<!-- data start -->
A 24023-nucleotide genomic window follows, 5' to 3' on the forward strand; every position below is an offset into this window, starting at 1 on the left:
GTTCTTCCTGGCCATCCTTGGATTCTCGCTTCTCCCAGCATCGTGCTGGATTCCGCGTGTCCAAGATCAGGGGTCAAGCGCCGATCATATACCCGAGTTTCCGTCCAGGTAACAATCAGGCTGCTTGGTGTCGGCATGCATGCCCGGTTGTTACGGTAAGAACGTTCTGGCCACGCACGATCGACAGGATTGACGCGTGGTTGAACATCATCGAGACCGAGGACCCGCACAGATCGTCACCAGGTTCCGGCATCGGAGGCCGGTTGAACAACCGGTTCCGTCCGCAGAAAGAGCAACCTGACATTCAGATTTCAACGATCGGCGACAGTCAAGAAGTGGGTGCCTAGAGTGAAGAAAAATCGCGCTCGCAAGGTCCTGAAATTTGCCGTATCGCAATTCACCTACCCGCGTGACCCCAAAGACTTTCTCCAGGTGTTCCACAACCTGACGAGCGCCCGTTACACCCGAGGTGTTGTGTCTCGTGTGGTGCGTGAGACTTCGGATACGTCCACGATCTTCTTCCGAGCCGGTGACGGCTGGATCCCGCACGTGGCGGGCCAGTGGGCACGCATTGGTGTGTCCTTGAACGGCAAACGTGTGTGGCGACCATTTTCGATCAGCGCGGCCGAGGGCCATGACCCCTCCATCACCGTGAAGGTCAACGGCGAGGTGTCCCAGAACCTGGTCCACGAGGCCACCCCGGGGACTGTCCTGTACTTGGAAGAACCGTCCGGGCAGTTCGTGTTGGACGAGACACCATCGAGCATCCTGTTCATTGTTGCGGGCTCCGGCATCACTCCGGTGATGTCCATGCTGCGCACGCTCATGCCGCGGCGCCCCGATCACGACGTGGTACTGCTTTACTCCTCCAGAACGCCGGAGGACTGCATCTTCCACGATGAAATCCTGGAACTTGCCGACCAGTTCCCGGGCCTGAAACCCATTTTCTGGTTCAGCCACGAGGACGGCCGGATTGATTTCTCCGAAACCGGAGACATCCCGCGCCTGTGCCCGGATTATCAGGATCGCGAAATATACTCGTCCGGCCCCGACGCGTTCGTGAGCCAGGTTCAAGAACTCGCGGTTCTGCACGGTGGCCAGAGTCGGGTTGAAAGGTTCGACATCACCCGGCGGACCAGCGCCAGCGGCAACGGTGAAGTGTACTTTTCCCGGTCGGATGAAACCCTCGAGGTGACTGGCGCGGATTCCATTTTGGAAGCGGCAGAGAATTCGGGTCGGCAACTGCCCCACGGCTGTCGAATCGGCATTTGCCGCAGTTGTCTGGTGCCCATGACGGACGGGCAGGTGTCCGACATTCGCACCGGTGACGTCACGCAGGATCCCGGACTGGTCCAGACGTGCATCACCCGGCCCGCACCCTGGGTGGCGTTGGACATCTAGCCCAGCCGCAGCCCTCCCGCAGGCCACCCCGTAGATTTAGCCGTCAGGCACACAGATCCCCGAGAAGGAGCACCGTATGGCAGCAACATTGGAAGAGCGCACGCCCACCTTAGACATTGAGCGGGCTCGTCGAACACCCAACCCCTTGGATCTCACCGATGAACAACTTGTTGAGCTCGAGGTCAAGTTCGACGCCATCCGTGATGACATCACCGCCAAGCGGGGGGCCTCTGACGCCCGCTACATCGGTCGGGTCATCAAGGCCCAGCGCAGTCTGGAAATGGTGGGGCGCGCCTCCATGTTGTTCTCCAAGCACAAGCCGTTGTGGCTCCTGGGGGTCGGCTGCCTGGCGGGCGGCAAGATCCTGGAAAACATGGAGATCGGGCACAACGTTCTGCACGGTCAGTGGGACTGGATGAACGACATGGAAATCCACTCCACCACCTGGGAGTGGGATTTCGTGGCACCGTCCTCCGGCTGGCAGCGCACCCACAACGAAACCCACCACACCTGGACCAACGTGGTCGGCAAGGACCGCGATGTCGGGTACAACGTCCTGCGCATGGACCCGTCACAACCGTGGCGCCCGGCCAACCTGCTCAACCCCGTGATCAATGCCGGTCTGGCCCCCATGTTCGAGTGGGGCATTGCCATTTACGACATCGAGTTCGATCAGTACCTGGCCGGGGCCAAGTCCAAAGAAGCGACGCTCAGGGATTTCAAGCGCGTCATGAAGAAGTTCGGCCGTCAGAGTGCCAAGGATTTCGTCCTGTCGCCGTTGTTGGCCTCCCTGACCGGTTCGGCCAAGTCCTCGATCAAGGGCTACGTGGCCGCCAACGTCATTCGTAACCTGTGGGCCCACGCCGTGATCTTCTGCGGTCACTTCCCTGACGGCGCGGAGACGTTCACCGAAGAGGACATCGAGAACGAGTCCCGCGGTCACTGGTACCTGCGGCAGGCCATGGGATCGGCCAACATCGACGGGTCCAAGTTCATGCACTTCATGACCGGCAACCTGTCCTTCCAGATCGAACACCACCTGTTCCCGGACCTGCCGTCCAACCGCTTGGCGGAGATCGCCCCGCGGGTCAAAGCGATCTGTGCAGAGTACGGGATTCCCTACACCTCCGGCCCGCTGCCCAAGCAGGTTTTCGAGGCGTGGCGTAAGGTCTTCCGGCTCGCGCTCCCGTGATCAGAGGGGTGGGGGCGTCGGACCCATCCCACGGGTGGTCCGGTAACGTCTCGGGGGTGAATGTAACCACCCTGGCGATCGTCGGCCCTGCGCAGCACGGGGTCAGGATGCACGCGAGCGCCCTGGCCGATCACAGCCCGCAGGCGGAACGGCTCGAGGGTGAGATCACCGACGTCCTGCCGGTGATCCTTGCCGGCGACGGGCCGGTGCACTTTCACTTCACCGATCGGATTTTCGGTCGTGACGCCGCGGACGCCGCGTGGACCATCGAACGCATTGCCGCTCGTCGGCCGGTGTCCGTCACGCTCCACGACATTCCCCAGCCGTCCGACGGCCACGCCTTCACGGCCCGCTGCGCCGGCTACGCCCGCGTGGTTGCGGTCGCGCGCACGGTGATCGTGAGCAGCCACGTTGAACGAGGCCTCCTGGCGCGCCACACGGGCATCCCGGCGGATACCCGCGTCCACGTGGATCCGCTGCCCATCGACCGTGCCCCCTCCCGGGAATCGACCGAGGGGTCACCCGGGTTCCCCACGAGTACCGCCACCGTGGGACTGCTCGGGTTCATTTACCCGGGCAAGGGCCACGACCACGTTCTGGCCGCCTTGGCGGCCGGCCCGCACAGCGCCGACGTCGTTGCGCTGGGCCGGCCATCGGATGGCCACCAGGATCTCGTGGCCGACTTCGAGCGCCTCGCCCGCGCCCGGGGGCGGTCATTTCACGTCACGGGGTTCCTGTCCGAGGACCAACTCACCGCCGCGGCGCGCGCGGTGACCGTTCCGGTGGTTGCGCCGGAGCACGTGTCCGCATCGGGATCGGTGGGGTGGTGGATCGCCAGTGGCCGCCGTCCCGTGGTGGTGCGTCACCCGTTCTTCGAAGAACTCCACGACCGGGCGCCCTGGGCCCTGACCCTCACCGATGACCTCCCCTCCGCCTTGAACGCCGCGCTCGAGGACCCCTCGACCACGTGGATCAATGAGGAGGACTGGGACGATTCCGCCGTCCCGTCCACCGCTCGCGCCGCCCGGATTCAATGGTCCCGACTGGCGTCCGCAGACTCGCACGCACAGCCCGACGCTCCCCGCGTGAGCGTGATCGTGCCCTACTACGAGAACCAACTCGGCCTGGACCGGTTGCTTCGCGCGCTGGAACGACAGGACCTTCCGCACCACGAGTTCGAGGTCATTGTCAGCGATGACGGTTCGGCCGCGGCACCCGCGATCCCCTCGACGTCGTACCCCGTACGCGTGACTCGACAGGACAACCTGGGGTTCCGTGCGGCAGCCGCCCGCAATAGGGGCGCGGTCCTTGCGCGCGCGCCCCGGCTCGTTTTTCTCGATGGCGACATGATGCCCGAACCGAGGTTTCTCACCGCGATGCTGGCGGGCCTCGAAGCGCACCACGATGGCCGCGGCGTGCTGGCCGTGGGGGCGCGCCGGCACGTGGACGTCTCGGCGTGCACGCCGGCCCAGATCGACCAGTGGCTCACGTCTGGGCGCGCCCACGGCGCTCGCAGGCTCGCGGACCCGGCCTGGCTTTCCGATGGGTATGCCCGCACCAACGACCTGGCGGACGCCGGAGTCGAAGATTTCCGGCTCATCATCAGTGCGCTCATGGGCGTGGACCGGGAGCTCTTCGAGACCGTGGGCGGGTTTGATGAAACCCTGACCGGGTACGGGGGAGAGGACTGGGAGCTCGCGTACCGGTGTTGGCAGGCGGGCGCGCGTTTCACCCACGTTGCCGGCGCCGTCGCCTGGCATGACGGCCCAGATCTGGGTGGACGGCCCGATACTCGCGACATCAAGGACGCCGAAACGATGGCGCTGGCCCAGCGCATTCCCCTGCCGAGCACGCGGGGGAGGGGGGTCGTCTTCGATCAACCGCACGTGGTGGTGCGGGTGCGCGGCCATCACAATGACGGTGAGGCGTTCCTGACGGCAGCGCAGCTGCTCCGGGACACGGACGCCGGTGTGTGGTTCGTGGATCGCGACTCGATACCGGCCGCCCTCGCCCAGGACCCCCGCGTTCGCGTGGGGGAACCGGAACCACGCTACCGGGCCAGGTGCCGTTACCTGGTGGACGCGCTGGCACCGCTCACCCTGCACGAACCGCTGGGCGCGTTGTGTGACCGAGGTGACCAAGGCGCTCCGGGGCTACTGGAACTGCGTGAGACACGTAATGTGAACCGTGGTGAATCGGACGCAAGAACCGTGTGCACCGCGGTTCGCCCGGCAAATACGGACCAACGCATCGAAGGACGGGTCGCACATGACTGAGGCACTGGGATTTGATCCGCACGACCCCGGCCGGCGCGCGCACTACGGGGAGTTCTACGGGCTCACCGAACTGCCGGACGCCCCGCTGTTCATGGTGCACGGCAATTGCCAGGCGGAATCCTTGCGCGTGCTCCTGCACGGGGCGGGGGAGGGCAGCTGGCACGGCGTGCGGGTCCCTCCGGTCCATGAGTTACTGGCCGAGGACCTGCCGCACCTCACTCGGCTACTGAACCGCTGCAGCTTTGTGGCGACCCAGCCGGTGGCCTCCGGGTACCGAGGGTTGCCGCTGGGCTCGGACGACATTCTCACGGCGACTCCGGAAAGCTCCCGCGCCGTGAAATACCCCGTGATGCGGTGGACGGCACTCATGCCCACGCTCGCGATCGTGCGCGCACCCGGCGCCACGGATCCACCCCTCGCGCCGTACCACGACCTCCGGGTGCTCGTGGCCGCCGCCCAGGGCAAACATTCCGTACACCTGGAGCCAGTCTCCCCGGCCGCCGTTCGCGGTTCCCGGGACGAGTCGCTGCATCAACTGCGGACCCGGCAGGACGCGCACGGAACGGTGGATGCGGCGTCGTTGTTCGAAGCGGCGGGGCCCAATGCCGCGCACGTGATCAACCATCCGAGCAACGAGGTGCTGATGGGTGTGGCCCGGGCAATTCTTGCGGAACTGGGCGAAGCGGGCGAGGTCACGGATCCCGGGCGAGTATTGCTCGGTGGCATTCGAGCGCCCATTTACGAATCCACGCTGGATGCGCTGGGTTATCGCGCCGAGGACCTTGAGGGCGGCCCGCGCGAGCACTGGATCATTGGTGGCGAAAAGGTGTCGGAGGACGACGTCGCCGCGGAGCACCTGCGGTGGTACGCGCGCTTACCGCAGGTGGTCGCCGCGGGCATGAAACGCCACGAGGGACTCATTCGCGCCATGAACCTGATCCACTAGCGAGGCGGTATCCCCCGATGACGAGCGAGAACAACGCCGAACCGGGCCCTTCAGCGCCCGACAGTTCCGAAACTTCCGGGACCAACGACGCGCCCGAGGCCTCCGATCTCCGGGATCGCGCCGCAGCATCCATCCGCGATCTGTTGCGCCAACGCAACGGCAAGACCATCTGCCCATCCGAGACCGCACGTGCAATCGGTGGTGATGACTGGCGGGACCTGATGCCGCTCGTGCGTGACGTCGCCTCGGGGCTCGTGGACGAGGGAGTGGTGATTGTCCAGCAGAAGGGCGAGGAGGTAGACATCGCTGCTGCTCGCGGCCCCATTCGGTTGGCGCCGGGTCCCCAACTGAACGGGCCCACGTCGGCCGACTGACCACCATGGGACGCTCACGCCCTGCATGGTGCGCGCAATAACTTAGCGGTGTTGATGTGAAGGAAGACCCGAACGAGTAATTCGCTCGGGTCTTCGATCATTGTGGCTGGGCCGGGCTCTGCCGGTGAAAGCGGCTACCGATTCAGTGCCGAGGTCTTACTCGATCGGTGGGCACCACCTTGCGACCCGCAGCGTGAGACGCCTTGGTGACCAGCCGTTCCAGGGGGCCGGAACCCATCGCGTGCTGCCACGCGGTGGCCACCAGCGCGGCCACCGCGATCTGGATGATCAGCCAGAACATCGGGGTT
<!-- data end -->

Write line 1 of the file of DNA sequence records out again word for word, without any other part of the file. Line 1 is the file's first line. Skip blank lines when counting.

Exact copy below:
A 24023-nucleotide genomic window follows, 5' to 3' on the forward strand; every position below is an offset into this window, starting at 1 on the left: